I went up the stairs and into the museum. I found my group – rather bored looking – surrounding our tour guide who was pointing to a map. I was correct in assuming that her talk was pointless as, after the tour, I found out that two girls, at this point, were counting how many light bulbs were within the sealing. After forty minutes of dialect we were given fifteen minutes to wander around the museum and the exhibits outside. As you would expect the museum was lacking in material and it was all extremely bias. The museum themed itself on the 'glorious Liberation armies assault of American firebases'. There were photos everywhere depicting, it said, 'American forces in total shock and close to breaking'. Looking more closely I saw a different picture; one photo, which apparently, showed Americans, 'and there puppets', running from the liberation army was clearly just American Marines taking cover. It was all very biased and so I headed outside and down the steps. I changed my direction, on said steps, three or four times to avoid two Vietnamese blokes hold trays of objects. I knew they wanted to sell me something however, as I tried to get away, they countered. Once at the bottom they asked if I wanted to buy something to which I gave a stern 'no' as a reply. They were really annoying; as I moved from an American Helicopter to a bunker they kept following me, and other members of the group. They certainly didn't take my hint and so I left quickly and waited on the coach.
Near to the coach lay a small shop with a dog and four puppies. I didn't think anything of it until I herd a puppy, barking, within the coach. There was a little drama as all tourists were trying to find out what was going on. Finally we worked out that the tour guide had either bought said puppy or was given it. Either way this was a first for me; I've had tour guides drinking beer and smoking whilst working but never purchasing live animals. The puppy was put into a wooden box and that in turn was put into the boot. Once we were all on board our tour guide announced that our next stop was for lunch … I hoped it wasn't the puppy.
It took an hour and twenty minutes to arrive at our lunch stop, which was back in the town of Dong Ha. We pulled into the same car park we met our 'tour guide', got off, and went into the restaurant there. It was here that I found out that lunch wasn't included which, for a $16.00 tour, I was very annoyed about. Worried about a 'tourist trap' I checked the food prices and came to the conclusion that they were pretty reasonable. I didn't like paying for my meal however I was so hungry I ordered noodles with chicken. The restaurant was colder than outside due to doors being left open and, I think, the air-conditioning being on. The staff were all wearing huge coats and you would have thought someone would have sorted this, relatively straight forward, issue out
It took an age for my meal to be put in front of me. I had to eat fast as the portion was quite big and it was soon time to go. I finished my can of coke as I walked towards the doors of our coach. Our tour guide, with her huge smile, said that we were now off to the '17th Parallel. Here we would drive along the riverfront and see the demilitarized zone (DMZ); afterwards we were off to the Vinh Moc tunnels. Wiping the steam away from the windows for the hundredth time I could see that the DMZ area was very flat. Rice was growing with small wooded areas scattered around. You could still make out possible bomb craters however, if they really were craters, was anyone's guess. We were told that, due to the sheer amount of American bombs and artillery (throughout this tour it felt as though the North Vietnamese army hadn't used a single weapon to fight the 'American Imperialists') this area, during the war, was just a vast, baron, open space with nothing growing (just like 'no mans land' during World War One). The area had now recovered and we were told that some American war veterans had trouble pin-pointing various military locations.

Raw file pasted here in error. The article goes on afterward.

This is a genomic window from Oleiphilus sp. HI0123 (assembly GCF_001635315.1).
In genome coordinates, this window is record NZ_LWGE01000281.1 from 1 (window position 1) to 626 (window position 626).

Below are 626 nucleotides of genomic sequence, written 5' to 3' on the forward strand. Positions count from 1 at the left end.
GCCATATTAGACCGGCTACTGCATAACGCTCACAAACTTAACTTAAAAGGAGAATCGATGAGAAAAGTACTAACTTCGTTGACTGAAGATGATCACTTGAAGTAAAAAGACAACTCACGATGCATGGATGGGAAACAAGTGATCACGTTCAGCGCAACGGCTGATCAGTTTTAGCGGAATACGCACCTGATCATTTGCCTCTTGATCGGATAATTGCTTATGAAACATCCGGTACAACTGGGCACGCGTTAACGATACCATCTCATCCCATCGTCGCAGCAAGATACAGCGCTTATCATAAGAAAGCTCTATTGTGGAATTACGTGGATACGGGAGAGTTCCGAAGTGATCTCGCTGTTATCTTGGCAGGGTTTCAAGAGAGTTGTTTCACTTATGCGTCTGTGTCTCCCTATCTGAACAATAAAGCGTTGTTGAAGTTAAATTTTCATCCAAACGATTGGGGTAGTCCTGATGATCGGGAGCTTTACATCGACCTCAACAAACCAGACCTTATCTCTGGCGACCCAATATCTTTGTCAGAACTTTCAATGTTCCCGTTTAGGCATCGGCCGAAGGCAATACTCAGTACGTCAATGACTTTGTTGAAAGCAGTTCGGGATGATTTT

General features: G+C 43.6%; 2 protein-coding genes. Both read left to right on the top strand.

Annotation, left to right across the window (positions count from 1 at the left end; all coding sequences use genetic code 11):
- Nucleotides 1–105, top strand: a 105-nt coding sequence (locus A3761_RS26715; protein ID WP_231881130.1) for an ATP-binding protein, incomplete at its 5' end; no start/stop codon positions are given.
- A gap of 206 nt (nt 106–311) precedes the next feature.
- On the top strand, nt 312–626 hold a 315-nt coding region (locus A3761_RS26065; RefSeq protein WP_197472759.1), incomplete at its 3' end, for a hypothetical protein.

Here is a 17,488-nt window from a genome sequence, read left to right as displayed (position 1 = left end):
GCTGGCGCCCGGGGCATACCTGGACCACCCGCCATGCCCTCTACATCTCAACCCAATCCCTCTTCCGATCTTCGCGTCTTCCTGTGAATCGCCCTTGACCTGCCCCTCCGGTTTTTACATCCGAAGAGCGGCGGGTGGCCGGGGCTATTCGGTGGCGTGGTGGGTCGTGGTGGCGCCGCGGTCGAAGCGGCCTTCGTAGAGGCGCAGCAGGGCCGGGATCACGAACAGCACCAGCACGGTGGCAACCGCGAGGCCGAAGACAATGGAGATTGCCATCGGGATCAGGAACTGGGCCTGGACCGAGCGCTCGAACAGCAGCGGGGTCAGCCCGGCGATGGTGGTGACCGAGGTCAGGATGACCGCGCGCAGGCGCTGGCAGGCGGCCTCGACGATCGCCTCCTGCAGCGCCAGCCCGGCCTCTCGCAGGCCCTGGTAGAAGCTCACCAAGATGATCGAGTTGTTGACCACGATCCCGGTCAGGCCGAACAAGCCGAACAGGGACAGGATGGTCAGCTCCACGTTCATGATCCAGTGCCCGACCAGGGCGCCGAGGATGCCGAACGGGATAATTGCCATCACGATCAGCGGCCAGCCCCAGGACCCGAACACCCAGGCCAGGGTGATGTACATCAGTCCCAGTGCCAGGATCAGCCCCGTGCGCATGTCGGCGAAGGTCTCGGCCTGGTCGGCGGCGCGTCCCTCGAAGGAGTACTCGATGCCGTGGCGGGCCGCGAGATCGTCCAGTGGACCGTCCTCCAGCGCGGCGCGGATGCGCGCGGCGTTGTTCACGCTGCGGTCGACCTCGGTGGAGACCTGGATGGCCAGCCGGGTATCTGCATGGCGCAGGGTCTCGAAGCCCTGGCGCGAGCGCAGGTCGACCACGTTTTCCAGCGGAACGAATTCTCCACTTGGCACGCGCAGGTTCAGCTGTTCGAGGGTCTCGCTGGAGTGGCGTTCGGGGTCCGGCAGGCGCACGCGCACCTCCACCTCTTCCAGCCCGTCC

We eventually crossed the river and headed into North Vietnam. After stopping at a war monument we arrived at the Vinh Moc Tunnels. An Impressive, three level, tunnel complex with underground schools, hospitals and living quarters. Our tour guide handed us over to another guide which said that we would all be entering the tunnels shorty. After visiting the Cu Chi tunnels near Ho Chi Minh City I was a little skeptical that I would fit inside and so I made a mental note of the path back, in case of sudden need of evacuation. Once again I found myself within a small museum and once again it was extremely bias. After looking at the photos of the 'American Imperialist' we all followed our new guide and went to the start of the complex.
These tunnels had been properly widened and so I could almost stand up. There was sporadic lighting in places however I mostly felt my way along, by running my hands along the mud walls. On the way we saw living quarters, a medical ward and a staircase to 'level two' before stopping in a meeting room. I looked around and surveyed the surroundings. Not only was this a very impressive feat, considering the scale of the project, but with a bit of wallpaper and carpet I bet it could have felt quite 'homely'. We were underground for around twenty minutes; It was dry and warm therefore most of us didn't want to leave. Once out my eyes gradually re-adjusted to the light and off we all walked back to the coach. It was now 4pm and as it would take an hour to Dong Ha, then another ninety minutes back to Hue, that was the end of the tour. The view was still blocked due to mud and steam and so I chatted to the people around me. The overall consensus was that the trip hadn't been worth the $16 we had all paid. Sure seeing the DMZ was good however not really knowing where we were, in relation to any of the key places, was annoying. However, the biggest problem by far, was not being able to understand our tour guide.
Our guide left us at Dong Ha and wished us a safe trip back. Most people spent the rest of the journey asleep; I however thought about my next moves. Around Hue there are meant to be some Royal Mausoleums. I haven't got time to view them all however it would be worth, good or bad weather, seeing at least one. Tomorrow I decided that a lie-in, followed by chilling at the hostel (see if I can watch the Australian F1 Qualifying), before heading out to book a trip, for Sunday, to a couple of these mausoleums sounded like a plan. This would finish my sightseeing within the area of Hue and so I could then plan to move onto Hanoi.
Once back at the hostel I got changed and had something to eat. It had been a long and disappointing day; I didn't stay up long and went to sleep early wondering what tomorrow would bring.